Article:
It is believed that an early introduction of the rudiments of AI to girls at a tender age would help develop their interest and passion to follow through with understanding the AI concepts and operations. Hence, stakeholders and concerned individuals have suggested that parents be intentional in exposing their girl-child to interesting details about the technology to provoke curiosity. For instance, cartoons and animations from age five may be made to contain exciting leads to AI so that they are more apt to grasp the concept and importance of it out the gate.

  •      Creating dedicated artificial intelligence colleges for females

Over the years, it is discovered that one of the most viable means of getting increased women's participation in a supposed noble cause is to get them to attend a school dedicated for women interested in that field. The creation of dedicated colleges where AI would be solely taught is a welcome idea. This kind of institution is sure to attract persons from different parts of the world and would be pivotal to raising the number of female technocrats in no time. Analysts have suggested technological societies and organizations that work to create sustainable educative institutions that are genuinely purpose-driven will help. These educative facilities should also be made largely accessible, by providing a low or free tuition fee structure. This is germane, otherwise, only a few persons may essentially be able to access the services of the schools, hence watering down the program's original intentions.

  •      Encouraging women in workplaces to learn coding, AI etc.

Now, it is observed that women’s participation in general technology needs to substantially increase, compared to what is currently obtainable. Women in various workplaces around the world should be educated on the advantages and importance of getting involved in technology creation and development. Organizations and business fronts can help the situation by sponsoring their female staff on scheduled courses, where rudimentary and advanced AI can be taught. When provisions like these are made, the numbers are bound to rise by some percentage points.

  •      Current female AI technocrats must be encouraged and placed in leadership roles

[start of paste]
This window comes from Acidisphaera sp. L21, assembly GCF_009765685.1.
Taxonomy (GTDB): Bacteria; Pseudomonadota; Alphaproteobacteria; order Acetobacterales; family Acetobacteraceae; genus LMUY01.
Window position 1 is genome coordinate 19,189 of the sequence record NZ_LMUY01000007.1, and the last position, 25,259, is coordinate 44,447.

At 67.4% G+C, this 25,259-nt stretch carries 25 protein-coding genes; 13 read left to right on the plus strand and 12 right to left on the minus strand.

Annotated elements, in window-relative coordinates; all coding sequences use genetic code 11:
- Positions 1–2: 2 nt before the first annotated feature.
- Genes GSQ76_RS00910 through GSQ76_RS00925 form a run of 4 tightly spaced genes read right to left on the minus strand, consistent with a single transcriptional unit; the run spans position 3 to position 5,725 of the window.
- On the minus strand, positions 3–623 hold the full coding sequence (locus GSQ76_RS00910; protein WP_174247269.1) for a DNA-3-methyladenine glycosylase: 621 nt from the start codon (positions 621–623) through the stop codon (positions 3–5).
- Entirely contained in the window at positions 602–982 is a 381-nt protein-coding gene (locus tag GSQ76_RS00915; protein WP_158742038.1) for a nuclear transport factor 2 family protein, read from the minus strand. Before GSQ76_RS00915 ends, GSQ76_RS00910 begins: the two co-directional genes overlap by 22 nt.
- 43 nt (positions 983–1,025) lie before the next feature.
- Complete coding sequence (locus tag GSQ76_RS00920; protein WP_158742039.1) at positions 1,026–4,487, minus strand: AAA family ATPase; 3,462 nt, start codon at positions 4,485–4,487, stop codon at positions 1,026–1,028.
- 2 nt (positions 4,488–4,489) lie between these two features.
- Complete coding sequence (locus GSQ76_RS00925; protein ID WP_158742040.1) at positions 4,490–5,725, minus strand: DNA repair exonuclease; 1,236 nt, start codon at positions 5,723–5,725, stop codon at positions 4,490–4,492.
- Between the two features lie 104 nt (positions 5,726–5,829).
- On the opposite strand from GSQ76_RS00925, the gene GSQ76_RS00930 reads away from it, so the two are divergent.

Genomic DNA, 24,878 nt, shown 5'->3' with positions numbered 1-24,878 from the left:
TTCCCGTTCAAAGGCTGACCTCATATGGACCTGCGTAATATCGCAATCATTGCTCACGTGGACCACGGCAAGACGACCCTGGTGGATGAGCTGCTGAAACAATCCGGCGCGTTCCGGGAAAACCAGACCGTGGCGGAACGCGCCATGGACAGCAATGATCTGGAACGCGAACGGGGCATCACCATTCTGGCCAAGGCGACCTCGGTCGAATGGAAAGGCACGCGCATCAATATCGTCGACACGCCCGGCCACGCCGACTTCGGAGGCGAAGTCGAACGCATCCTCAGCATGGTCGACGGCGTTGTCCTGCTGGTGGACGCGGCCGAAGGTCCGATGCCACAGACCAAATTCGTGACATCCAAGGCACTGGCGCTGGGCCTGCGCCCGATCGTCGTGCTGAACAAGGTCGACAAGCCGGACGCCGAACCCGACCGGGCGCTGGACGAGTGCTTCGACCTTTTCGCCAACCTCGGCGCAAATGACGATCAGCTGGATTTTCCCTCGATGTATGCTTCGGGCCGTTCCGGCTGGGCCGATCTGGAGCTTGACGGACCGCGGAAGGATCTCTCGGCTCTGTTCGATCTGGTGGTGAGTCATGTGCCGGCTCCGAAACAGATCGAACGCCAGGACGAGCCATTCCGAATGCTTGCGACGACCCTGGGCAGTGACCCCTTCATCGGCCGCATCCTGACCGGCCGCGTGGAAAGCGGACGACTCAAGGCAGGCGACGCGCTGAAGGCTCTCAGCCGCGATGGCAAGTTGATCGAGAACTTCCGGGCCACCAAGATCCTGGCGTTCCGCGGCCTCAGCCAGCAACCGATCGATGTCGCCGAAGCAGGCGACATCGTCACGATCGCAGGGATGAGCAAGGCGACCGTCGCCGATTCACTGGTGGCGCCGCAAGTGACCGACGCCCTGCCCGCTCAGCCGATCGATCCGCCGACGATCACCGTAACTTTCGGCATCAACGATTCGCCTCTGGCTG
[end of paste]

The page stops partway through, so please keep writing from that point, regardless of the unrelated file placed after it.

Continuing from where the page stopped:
Although female participation in AI development is yet low, there are still a few who have distinguished themselves and shown that the feminine gender can hold their own in the space. For instance, there's:

  •      Trina Van Pelt (VP of Intel and Senior Managing Director of AI and Autonomous Driving at Intel Capital)

  •     Justyna Zander (Nvidia’s Global Head of Mapping and Autonomous Driving)

  •     Fei Fei Li (Professor at Stanford University’s Computer Science Department)

There are others, and they should be encouraged to take up more challenges by being overseers of AI inclined institutions and projects. This action may, in turn, encourage other women to personally take up challenges in starting their own AI projects. In fact, this would work well in removing the belief in some quarters, suggesting that women are basically not fit for such responsibilities.

When these and other proactive steps by those in relevant positions are taken to ensure the AI gender gap bridge, there will be balance in sight. Only then can we conveniently say that the world is truly prepared for the coming pervasion. However, to ensure that there are no mistakes and regrets in the future, it's important that there are immediate implementations of the additions and adjustments. My vision of the world is to see an egalitarian society at large, starting with the AI sector, the most critical one for us to shape in our day and age!


Taarini Kaur Dang is a 14-year old girl (ninth-grade student) in Silicon Valley and a Forbes Author. She is a Venture Fellow at SoGal Ventures which is world’s first female millennial-led cross-border VC firm (NY, Singapore) investing in diverse startups. Taarini has created a Venture Capital firm called Dang Capital that invests in youth (below age 22) and female (any age) startups. She is also the Founder and CEO of Million Champs which is an organization to create a community of one million young entrepreneurs to change the world.